In this issue of INFECTIONS in MEDICINE, Piliero and colleagues describe approaches to
    managing serious infections in prisoners. The knowledgeable reader will note that the
    diagnostic and treatment methods they outline are also applicable to free citizens in a
    community setting. There is no separate standard of care for prisoners. While the range of health care services to which prisoners are entitled may be limited (eg, cosmetic surgery is excluded), as in public and private health insurance programs, the quality of services provided should be the same as in the community. To do otherwise is to relegate tens of thousands of correctional health care staff to the status of providers of second-rate health care.

    Piliero and associates write from the perspective of physicians at an academic referral center that serves a region of the New York State prison system. Though their summary is instructive for physicians evaluating prisoners in any setting where HIV is prevalent, their experience is certainly colored by the extraordinary rate of HIV infection in the New York system--a prevalence of 14%, compared with the national prison average of 2.3%. The US Justice Department estimated that at the end of 1995, the number of HIV-infected prisoners in the New York State prison system had grown to 9500, more than one third of the nation's
    adult HIV-infected prison inmates.

    While many ill and injured prisoners may be identified and managed entirely in a correctional setting, many physicians in community emergency rooms, urgent care clinics, offices, and inpatient wards will be called upon to see prisoners. In addition to keeping in mind the legal and ethical principles involved, the following very practical principles will make the experience more productive:

    Restraints can and should be temporarily removed when necessary to permit an adequate examination. However, escort officers, who are there to prevent escape and
    to protect you, may need supervisory approval to do so, so be patient.

    Suspicion of malingering may be conveyed by escort officers or by referring
    correctional health care staff. Politely ignore this information, evaluate the patient,and do what your findings indicate.

    Refusal of care may be the last effective means a prisoner has of regaining control. A serious illness may remove the last remnant of personal autonomy from the highly regimented life of a prisoner. Urge the patient to act in his/her own interest, and document your conversation.

    Litigious prisoners exist, but like other patients, they usually sue physicians who fail to communicate effectively with them. Professional and nonaggressive interactions with the prisoner get the best results. Add in good care and documentation, and don't worry about litigation.

    Communication with the corrections health care staff can facilitate your work and theirs. Try to ensure that documentation of your recommendations accompanies the
    prisoner back to the correctional facility.

    Special privileges are often requested by prisoners. Requests for special diets,
    housing, bedding, and clothing should be deferred to the correctional health care
    staff, unless they are clearly necessary. Focus your recommendations on the medically important things.

    About the Author:

    Dr. Hutchinson is a Fellow in the Division of Infectious Diseases and Tropical Medicine at the University of South Florida College of Medicine, Tampa. During his 14 years as a
    correctional physician, he has served as a Staff Internist, Regional Medical Director, and Acting Chief Medical Officer for the Michigan Department of Corrections.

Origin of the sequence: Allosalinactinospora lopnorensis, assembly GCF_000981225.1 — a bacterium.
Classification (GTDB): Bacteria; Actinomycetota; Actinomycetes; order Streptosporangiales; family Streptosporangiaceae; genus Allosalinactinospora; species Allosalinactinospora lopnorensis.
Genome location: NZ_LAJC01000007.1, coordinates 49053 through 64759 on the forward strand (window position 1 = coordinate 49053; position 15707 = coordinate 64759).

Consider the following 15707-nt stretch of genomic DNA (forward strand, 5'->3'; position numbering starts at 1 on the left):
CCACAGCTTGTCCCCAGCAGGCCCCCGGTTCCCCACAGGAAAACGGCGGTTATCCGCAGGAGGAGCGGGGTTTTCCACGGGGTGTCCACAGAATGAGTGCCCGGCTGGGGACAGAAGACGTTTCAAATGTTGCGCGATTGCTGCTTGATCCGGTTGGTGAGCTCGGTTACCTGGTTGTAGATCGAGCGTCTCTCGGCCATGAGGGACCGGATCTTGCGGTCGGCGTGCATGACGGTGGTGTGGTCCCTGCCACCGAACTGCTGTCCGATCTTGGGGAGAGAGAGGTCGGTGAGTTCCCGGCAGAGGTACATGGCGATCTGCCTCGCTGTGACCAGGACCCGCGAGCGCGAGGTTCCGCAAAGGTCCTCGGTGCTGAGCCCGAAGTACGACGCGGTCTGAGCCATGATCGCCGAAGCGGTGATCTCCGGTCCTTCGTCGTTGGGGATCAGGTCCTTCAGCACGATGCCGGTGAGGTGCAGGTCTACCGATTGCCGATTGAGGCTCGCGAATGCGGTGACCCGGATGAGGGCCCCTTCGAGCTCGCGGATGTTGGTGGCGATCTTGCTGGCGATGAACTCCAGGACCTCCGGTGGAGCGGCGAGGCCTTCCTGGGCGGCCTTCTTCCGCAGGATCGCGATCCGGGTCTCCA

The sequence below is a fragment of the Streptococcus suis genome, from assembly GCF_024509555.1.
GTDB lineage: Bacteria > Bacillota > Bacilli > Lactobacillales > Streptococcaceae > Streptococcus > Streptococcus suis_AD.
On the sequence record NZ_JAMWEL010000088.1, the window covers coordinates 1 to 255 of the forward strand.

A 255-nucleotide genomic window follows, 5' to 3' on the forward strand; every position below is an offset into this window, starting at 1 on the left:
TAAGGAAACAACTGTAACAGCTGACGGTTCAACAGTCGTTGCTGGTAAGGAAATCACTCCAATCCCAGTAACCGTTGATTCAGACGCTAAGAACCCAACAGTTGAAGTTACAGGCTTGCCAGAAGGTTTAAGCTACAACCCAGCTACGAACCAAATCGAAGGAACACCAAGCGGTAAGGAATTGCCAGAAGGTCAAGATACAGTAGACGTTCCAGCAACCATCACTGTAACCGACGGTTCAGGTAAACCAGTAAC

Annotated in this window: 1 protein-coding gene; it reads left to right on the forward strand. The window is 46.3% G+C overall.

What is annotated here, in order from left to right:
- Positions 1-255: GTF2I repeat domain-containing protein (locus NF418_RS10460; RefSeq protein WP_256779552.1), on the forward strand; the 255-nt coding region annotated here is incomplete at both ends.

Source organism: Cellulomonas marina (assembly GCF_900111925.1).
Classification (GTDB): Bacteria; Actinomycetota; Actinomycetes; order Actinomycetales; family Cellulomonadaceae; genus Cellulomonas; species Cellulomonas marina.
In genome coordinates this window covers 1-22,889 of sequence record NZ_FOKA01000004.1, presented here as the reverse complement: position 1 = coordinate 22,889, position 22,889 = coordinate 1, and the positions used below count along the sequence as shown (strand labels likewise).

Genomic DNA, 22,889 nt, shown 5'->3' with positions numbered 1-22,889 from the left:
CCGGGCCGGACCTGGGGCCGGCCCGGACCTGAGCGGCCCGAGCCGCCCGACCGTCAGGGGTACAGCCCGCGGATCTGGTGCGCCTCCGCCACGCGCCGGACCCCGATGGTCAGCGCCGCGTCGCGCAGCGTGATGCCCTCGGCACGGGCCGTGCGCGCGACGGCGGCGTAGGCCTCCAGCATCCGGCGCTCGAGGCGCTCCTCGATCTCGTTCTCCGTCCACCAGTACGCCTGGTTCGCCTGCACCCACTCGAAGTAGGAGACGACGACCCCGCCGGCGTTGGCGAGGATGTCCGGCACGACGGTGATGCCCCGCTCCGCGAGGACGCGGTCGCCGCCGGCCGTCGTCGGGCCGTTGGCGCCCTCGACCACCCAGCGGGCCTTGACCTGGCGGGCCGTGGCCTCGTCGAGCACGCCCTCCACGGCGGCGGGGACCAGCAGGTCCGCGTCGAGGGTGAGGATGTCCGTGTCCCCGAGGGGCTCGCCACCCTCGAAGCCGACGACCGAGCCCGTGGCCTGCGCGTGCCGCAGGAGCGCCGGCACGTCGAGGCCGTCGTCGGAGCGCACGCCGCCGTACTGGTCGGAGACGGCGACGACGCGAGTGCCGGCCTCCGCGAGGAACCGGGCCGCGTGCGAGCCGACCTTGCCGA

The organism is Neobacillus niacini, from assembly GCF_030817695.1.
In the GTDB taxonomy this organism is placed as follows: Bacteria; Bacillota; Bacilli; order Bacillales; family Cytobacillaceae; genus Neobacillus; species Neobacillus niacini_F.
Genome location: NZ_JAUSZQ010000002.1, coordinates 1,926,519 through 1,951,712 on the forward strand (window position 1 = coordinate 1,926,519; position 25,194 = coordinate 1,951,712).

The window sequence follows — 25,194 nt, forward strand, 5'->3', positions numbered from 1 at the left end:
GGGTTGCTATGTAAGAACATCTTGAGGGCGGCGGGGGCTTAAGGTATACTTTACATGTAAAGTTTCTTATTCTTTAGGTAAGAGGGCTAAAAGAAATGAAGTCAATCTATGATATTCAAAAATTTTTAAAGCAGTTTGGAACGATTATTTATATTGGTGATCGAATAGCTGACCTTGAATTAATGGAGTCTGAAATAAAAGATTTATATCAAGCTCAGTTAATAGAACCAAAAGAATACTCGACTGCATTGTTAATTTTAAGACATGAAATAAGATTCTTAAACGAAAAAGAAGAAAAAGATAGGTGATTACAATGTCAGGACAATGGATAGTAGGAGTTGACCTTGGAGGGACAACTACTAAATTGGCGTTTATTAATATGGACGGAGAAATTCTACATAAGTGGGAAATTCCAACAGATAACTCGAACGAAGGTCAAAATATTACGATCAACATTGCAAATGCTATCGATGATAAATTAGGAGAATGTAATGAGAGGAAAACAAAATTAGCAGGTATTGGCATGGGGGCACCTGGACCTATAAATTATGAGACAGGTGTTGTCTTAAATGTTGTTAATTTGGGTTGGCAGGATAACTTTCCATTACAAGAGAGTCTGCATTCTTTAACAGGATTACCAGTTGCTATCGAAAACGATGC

http://medscape.com/SCP/IIM/1998/v15.n03/m4570.hutc/m4570.hutc.html
     
  7. DocGibby

    DocGibby Senior Member

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    Lighten up RollTide!

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    DocGibby
    MSUCOM class of 2004
     
  8. KimR

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    I know health care professionals who work in prisons and mental hospitals, and I have worked in a regular hospital for 2 1/2 years. At my workplace, I have seen patients that bite, scratch, scream, threaten nurses, and have confrontations with medical personnel as well as family members. Earlier this week a patient bit a nurse-practitioner and defecated all over her room. On the other hand, a nurse who works in one of the area prisons said that prisoners treat her better than any other patients did. She noted that she and the other health care providers are the only people who ever express concern for the prisoners welfare, and they respond to that care with respect and gratefulness.

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    "Every individual matters.
    Every individual has a role to play.
    Every individual makes a difference."
    -Jane Goodall
     
  9. strive

    strive Junior Member

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    RollTide,
    Depite my reluctance to add any more commentary to the correctional medicine "issue", I must commend you for the information and different perspective. (This in spite of my being a Big Orange fan. Go VOLS!)

    To others who seem so reluctant to embrace new opportunities:

    Everyone keeps going back to the safety issue. I agree 100% that it is prudent to seek a safe work environment. However, how do we define safe? I was mugged and beaten, pistol whipped and had a gun cocked in my mouth while I was an undergraduate student at my University. This was while walking in a very well lit, public area with 4 friends in the early evening in an area NOT known for crime. I laid on the ground, half unconcscious while probably 20 people watched and none of them called police as me and my friends were attacked.

    Conversely, my wife spent weeks in correctional medicine rotations at maximum security sites and never even received a foul comment from a prisoner. She never felt threatened, but she was cautious in her comments and actions as a healthcare provider.

    So, how can people who have NO IDEA what it is like to work in a correctional medicine environment question safety? Trust me, nowhere are you perfectly safe. Despite my actual experience with crime, I have not altered my lifestyle or restricted my activities. Therefore, why would a student restrict their opportunities because of the imagined and unproven potential for a problem?

    Live Life. Get rid of your unjustified and uninformed fear of the unknown.